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NC Sheriffs’ Association joins NAACP in reacting to Columbus County sheriff’s racist rants

Sheriff Jody Greene – Photo: Columbus County Sheriff’s office

In an instance of unusual allies, both the North Carolina NAACP and the North Carolina Sheriffs’ Association issued statements yesterday responding negatively to the racist rants of Columbus County sheriff, Jody Greene.

The statements were in response to to a Wednesday report by Wilmington’s WECT-TV that detailed several disturbing developments in what has been an ongoing saga involving Greene.

The report explains that Greene uttered multiple racist and hate-filled statements in the aftermath of a closely contested 2018 election in which his residency in the county — a requirement under state law — was questioned. Among other things, recorded statements made by Greene indicated that he intended to fire all Black members of his department because of his conclusion that they had been opposed to his candidacy and been supportive of his election opponent Lewis Hatcher, the former sheriff whom Greene had narrowly defeated in the election, and Melvin Campbell, a recently-fired sergeant. Both Hatcher and Campell are Black.

This is from the report:

“Tomorrow’s gonna be a new f**king day. I’m still the motherf**king sheriff, and I’ll go up and fire every godd**n [inaudible]. F**k them Black bastards. They think I’m scared? They’re stupid,” Greene said. “I don’t know what else to do it. So it’s just time to clean them out. There’s a snitch in there somewhere tellin’ what we are doing. And I’m not gonna have it. I’m not going to have it.”

In the recording, Greene can be heard saying he’s going to start firing people who are “guilty by f**king association” with Campbell and Hatcher.

“We’ll cut the snake’s head f**king off. Period. And Melvin Campbell is as big a snake as Lewis Hatcher ever dared to be. Every Black that I know, you need to fire him to start with, he’s a snake,” Greene says before ending the phone call.

In response to the report, the NAACP issued a formal call for Greene’s immediate resignation. Here’s an excerpt:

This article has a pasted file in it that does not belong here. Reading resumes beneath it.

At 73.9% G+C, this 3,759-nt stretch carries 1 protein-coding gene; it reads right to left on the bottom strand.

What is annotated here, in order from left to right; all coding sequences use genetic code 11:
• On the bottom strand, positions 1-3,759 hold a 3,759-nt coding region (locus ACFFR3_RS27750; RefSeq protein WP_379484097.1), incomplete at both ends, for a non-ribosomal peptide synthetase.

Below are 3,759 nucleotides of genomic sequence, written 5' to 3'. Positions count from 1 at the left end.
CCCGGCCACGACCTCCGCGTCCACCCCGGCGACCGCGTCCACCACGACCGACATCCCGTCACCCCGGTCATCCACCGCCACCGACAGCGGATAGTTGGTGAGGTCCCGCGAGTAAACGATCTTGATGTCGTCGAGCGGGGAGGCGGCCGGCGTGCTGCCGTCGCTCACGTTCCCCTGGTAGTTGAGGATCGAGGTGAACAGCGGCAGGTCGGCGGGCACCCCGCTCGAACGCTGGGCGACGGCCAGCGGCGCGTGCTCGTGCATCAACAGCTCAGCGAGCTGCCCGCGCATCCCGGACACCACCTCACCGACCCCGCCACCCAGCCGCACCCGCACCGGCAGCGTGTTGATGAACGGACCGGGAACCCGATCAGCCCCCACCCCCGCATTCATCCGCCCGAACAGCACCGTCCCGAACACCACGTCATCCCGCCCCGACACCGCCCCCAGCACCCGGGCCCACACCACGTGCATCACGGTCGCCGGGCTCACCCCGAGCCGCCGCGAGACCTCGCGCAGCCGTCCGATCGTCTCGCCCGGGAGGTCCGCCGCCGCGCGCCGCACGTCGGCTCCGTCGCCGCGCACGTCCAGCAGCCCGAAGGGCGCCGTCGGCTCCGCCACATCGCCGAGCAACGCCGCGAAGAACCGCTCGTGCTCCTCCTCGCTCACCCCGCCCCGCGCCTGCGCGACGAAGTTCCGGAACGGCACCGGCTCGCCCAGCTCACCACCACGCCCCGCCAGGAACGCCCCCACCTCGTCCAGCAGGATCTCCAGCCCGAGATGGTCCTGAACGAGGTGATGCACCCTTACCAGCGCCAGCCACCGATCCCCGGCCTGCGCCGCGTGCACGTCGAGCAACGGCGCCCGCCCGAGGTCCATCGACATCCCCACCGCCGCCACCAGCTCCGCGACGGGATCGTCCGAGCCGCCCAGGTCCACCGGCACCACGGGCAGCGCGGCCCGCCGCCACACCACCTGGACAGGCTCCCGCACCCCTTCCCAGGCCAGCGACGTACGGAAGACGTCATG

Sheriff Jody Greene must resign. His language is divisive, nasty, and offensive — his words are disparaging and hurtful to people of color. His actions have cast a cloud over his ability to execute the office with impartiality.

Columbus County, and in particular its Black residents, deserve better. We deserve accountability. To restore dignity and confidence in the office of the Columbus County Sheriff, we demand a thorough investigation of all activities conducted by this office since the beginning of Sheriff Greene’s tenure, by all relevant authorities — including the State Board of Investigation and the federal government.

Meanwhile, late yesterday, the Sheriffs’ Association issued a statement indicating Greene had resigned from the group in response to its stated intention to hold a hearing on possibly expelling from the organization:

Therefore, the Association’s Executive Committee (governing board) voted unanimously to hold a hearing to determine, pursuant to the Association’s Constitution and Bylaws, an “appropriate resolution for the matter,” up to and including expulsion of Sheriff Greene from membership in the Association.

The Executive Committee provided Sheriff Greene due notice of the hearing and the opportunity to be heard, likely to be held tomorrow, Friday, September 30 at a time selected by the Executive Committee.

Upon being notified this afternoon of the Executive Committee’s decision to schedule a hearing, Sheriff Greene resigned his membership in the Association to avoid causing any controversy for the Association

Policy Watch will continue to update this story as events warrant.

Confronting history, Congress studies addition of lynching sites to national park system

People of color shouldn’t have to obliterate their presence to receive fair home values

A house for sale in Richmond, VA (Sarah Vogelsong / Virginia Mercury)

Another case of likely racial discrimination in housing appraisals has cropped up, this time in Baltimore.

The New York Times recently reported a Black husband and wife first received an appraisal of $472,000. After they “whitewashed” their home – removing family photos and having a White colleague stand in for them as the “owner” – a second appraisal came in at $750,000. That’s nearly $300,000 more.

The process is infuriating for Black and brown families. It’s also exhausting.

Why does such bias persist? Why can’t people get what’s due?

The account of Nathan Connolly and Shani Mott is one of dozens that have gained media attention in recent years. Similar allegations have occurred in California’s Bay Area, central Indiana and Cincinnati.

“It’s very humiliating to strip yourself of your own home,” Connolly told The Times.

Appraisals often are subjective. Still, these stories suggest something more than chance is afoot.

Federal statistics show nearly 98% of property appraisers are White. The percentage, and the comments from Black homeowners, raise questions about bias. The Fair Housing Act of 1968 says it’s illegal to discriminate in appraising residences.